Dr Kitchener's Curry Powder--1800's


East India Company 1

William Kitchiner

Detail of a Portrait
Born1775
England
Died1827 (aged 51–52)
NationalityEngland
Known forCook's Oracle, creator of Wow-Wow sauce


I was leafing through a paperback copy of the original 1861 edition of Mrs Beeton's Book of Household Management (Oxford World's Classics) and came across her recipe for Indian Curry-Powder, founded on Dr Kitchener's Recipe.  William Kitchiner (1775?-1827) was the author of the Apicus Redivivus, The Cook's Oracle, first published in 1817.
I'm quite fond of these historic Anglo-Indian curry powders; the sort of thing we chuck into stews and then have the nerve to call "curry".  Here's my version of Dr Kitchener's curry powder, as described by Mrs Beeton.  I've slightly adapted it for the modern kitchen and added cardamom and black pepper.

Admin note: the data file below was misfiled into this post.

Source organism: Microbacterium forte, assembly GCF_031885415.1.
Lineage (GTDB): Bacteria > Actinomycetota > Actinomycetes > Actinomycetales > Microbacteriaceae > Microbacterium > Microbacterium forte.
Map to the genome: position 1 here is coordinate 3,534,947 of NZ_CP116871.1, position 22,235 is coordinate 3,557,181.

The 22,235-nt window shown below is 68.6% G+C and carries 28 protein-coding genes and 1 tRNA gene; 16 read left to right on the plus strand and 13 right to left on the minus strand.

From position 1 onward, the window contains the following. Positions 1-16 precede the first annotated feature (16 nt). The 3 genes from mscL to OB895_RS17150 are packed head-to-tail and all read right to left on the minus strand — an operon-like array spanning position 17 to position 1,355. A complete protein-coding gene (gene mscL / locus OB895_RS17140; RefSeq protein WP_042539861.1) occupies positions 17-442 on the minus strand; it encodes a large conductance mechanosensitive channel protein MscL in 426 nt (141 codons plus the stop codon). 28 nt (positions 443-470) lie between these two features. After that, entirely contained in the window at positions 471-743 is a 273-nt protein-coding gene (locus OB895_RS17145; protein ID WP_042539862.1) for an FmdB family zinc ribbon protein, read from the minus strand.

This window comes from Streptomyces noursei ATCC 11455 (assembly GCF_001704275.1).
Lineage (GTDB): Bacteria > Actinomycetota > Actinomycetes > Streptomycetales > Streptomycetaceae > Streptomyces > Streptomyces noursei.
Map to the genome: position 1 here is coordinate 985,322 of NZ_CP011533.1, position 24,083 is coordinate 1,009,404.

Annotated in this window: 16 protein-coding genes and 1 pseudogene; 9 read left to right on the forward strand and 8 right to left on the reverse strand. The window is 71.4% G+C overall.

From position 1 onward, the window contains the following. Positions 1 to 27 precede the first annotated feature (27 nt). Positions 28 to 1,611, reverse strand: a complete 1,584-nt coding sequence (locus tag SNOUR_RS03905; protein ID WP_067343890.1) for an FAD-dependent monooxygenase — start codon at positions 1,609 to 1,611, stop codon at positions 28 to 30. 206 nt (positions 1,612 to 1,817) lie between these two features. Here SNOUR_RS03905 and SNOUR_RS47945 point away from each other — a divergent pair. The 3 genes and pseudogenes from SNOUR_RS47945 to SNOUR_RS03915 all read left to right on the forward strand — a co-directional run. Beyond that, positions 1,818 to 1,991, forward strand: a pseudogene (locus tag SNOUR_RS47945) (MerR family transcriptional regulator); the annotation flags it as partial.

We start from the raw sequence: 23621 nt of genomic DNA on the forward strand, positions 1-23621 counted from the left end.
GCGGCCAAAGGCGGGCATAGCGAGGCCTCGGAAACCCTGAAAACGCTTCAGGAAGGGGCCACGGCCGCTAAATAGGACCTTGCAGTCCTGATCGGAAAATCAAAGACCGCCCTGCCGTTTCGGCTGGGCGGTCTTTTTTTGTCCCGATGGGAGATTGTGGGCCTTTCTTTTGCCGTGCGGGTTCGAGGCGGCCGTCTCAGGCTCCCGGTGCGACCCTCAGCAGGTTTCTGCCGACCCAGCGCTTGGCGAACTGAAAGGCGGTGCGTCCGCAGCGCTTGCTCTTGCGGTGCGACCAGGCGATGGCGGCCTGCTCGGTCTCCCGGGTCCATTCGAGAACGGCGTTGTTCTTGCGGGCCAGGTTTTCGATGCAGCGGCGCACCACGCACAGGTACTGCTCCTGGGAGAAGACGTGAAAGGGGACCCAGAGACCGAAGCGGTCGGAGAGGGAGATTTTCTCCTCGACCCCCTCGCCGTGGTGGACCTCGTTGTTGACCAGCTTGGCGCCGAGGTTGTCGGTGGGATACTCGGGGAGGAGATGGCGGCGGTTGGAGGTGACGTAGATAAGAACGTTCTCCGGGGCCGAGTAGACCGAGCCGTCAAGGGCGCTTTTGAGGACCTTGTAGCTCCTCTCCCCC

Add the following ingredients to a mixing bowl: two teaspoons of powdered turmeric, two teaspoons ofpowdered cinammon,  two teaspoons of powdered ginger, two teaspoons of powdered fenugreek, a dash of cayenne pepper and a good grinding of black pepper.  Mix them up so they form a powder.
In a pestle and mortar, grind up the following ingredients until they form a fine powder: two teaspoons of coriander seeds, two teaspoons ofmustard seeds, and a few cardamom pods. (You will have to discard the cardamom's outer shells).  I love grinding up spices: all those lovely, aromatic smells. When you reckon the ingredients are ready, mix them in with the other spices.  
Keep the finished curry powder in an air-tight container. It should keep reasonably well. Obviously, if you want to make more of the stuff, you will need to increase the quantities. Half the fun of this sort of thing is to play around with the proportions, to suit your own tastes. Secret recipes and all that.